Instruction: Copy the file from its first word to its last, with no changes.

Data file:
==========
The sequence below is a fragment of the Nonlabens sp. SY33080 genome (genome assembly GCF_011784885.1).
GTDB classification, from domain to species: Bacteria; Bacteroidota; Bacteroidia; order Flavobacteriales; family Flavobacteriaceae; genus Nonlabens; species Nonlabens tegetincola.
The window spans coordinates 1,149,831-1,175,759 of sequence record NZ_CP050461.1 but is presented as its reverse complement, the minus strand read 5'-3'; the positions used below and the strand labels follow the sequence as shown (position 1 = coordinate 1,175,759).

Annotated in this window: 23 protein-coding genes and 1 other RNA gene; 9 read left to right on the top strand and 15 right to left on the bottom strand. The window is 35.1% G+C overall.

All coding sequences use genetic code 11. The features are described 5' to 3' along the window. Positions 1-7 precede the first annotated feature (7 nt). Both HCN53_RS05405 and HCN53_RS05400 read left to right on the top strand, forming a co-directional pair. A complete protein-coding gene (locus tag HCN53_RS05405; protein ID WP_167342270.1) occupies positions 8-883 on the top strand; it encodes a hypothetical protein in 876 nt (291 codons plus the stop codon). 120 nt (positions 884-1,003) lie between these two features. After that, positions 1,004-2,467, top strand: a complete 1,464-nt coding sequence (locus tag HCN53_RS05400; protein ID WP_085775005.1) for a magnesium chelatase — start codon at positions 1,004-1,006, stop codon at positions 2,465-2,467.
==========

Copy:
The sequence below is a fragment of the Nonlabens sp. SY33080 genome (genome assembly GCF_011784885.1).
GTDB classification, from domain to species: Bacteria; Bacteroidota; Bacteroidia; order Flavobacteriales; family Flavobacteriaceae; genus Nonlabens; species Nonlabens tegetincola.
The window spans coordinates 1,149,831-1,175,759 of sequence record NZ_CP050461.1 but is presented as its reverse complement, the minus strand read 5'-3'; the positions used below and the strand labels follow the sequence as shown (position 1 = coordinate 1,175,759).

Annotated in this window: 23 protein-coding genes and 1 other RNA gene; 9 read left to right on the top strand and 15 right to left on the bottom strand. The window is 35.1% G+C overall.

All coding sequences use genetic code 11. The features are described 5' to 3' along the window. Positions 1-7 precede the first annotated feature (7 nt). Both HCN53_RS05405 and HCN53_RS05400 read left to right on the top strand, forming a co-directional pair. A complete protein-coding gene (locus tag HCN53_RS05405; protein ID WP_167342270.1) occupies positions 8-883 on the top strand; it encodes a hypothetical protein in 876 nt (291 codons plus the stop codon). 120 nt (positions 884-1,003) lie between these two features. After that, positions 1,004-2,467, top strand: a complete 1,464-nt coding sequence (locus tag HCN53_RS05400; protein ID WP_085775005.1) for a magnesium chelatase — start codon at positions 1,004-1,006, stop codon at positions 2,465-2,467.